His love for the artistry involved in making costumes derives itself from his days as a young child coming home from school and stopping in the Silver Stars mas camp. While all his friends listened to pan, he would watch his cousin create and construct costumes. As he began to get older, he began to draw and create costumes of his own. When asking him about his younger days he said, I just couldnt help myself¦ growing up in a third world country forces you to do whatever you had to do in order to make money and put food on the table.
Even though, I had many jobs at the young age of eleven, I made my first costume and was given permission to play with Silver Stars. From that day forward, I began to teach myself the history and craftsmanship of Carnival and decided to give it a try! Listening to this story not only inspired me but also taught me a valuable lesson in cherishing what I have in life because there are those out there that have much less. In addition, I also learned that not only did my Grandfather make his first costume at the age of eleven; through hard work and dedication he then brought his first band in 1978 called Planet of the Apes.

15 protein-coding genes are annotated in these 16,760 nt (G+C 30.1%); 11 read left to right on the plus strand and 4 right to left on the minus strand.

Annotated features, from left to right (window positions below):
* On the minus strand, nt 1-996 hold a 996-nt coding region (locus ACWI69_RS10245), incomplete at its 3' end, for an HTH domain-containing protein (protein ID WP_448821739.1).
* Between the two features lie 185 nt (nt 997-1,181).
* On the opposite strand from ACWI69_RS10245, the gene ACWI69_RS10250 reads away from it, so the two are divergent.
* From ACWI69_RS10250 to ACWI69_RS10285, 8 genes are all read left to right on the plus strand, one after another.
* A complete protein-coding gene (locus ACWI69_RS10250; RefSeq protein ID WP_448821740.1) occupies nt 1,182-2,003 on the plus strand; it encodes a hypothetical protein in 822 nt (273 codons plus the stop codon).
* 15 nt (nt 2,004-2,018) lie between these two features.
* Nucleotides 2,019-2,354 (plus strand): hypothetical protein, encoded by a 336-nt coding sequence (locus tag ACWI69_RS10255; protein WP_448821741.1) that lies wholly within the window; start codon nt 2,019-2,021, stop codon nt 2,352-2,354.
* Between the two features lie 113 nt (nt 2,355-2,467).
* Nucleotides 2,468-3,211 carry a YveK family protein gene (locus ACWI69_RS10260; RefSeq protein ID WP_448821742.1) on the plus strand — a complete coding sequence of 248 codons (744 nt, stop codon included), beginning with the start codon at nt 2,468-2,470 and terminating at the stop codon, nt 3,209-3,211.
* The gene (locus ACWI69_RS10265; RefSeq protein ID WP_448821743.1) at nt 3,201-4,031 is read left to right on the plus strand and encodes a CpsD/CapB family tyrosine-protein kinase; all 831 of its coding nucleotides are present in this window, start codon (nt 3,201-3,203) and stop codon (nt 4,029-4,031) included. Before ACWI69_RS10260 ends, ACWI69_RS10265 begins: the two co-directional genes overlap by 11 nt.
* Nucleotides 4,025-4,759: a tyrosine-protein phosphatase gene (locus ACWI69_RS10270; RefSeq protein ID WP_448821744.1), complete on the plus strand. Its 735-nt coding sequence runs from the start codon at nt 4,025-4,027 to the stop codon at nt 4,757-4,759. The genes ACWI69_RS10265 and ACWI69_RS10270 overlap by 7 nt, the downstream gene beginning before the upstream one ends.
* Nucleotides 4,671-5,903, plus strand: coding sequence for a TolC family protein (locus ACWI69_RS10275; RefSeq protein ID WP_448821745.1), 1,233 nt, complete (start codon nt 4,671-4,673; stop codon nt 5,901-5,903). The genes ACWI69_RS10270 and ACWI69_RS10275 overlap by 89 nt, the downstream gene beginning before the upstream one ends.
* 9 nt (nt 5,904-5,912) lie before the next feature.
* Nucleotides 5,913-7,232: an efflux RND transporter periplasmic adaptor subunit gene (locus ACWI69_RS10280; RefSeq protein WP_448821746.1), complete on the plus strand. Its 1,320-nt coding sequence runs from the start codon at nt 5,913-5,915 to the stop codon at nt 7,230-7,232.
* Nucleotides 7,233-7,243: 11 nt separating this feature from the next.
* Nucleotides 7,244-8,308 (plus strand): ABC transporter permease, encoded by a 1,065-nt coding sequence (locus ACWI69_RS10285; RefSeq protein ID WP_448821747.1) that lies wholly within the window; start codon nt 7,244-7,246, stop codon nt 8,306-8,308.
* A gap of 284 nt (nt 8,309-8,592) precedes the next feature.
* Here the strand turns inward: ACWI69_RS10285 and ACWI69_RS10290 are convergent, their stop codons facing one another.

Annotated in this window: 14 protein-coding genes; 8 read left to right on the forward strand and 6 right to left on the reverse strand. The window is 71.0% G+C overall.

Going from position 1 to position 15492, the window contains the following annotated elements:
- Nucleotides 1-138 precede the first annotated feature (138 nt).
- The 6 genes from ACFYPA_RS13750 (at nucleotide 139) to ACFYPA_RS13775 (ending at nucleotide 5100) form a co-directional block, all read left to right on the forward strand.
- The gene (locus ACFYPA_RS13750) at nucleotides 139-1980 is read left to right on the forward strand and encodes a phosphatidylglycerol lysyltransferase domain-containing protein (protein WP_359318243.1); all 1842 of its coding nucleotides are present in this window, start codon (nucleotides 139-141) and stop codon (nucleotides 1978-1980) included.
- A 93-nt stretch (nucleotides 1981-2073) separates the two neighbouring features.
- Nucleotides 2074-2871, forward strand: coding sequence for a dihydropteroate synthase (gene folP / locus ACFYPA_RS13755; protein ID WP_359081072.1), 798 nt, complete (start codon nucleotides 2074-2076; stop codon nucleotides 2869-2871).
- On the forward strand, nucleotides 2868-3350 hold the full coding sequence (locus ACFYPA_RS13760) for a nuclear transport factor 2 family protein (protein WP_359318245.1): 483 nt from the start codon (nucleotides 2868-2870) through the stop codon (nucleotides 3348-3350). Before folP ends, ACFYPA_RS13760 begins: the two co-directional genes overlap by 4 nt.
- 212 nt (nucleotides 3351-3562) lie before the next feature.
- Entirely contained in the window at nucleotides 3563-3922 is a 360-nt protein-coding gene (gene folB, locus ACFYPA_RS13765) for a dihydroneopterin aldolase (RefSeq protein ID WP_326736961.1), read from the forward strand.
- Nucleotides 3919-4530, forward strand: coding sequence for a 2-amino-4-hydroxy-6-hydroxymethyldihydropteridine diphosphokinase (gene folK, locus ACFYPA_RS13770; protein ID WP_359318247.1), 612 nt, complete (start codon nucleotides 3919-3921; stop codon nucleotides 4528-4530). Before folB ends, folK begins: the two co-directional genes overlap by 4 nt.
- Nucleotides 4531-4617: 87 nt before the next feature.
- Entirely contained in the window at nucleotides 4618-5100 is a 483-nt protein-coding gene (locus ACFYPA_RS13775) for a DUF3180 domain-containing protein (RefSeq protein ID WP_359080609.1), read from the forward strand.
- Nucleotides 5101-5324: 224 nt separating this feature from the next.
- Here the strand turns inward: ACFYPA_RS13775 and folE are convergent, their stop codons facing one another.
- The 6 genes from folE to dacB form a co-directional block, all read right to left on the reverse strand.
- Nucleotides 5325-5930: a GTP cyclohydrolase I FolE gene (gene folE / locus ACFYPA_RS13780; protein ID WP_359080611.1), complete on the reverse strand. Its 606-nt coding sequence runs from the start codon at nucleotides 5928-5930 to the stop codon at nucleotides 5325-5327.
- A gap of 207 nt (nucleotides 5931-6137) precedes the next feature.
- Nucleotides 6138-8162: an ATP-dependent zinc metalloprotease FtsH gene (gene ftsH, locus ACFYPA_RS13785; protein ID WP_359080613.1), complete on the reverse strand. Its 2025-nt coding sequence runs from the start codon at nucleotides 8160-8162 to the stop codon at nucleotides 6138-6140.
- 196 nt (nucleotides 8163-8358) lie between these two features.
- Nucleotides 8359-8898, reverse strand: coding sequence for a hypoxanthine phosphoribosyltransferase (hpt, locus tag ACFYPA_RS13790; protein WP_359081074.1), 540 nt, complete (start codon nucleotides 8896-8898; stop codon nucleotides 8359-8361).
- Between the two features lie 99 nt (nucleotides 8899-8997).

This band shocked spectators, masqueraders, and judges. I asked him what inspired him to create such a thing and he said, Franklin J. Schaffners Science fiction film based on the novel La planete des singes¦. it is like the recent movie Planet of the Apes, however instead of taking over the world, the masqueraders assumed the dominant role and flooded the streets of Trinidad. I laughed at this creation because I found it to be so Halloween like.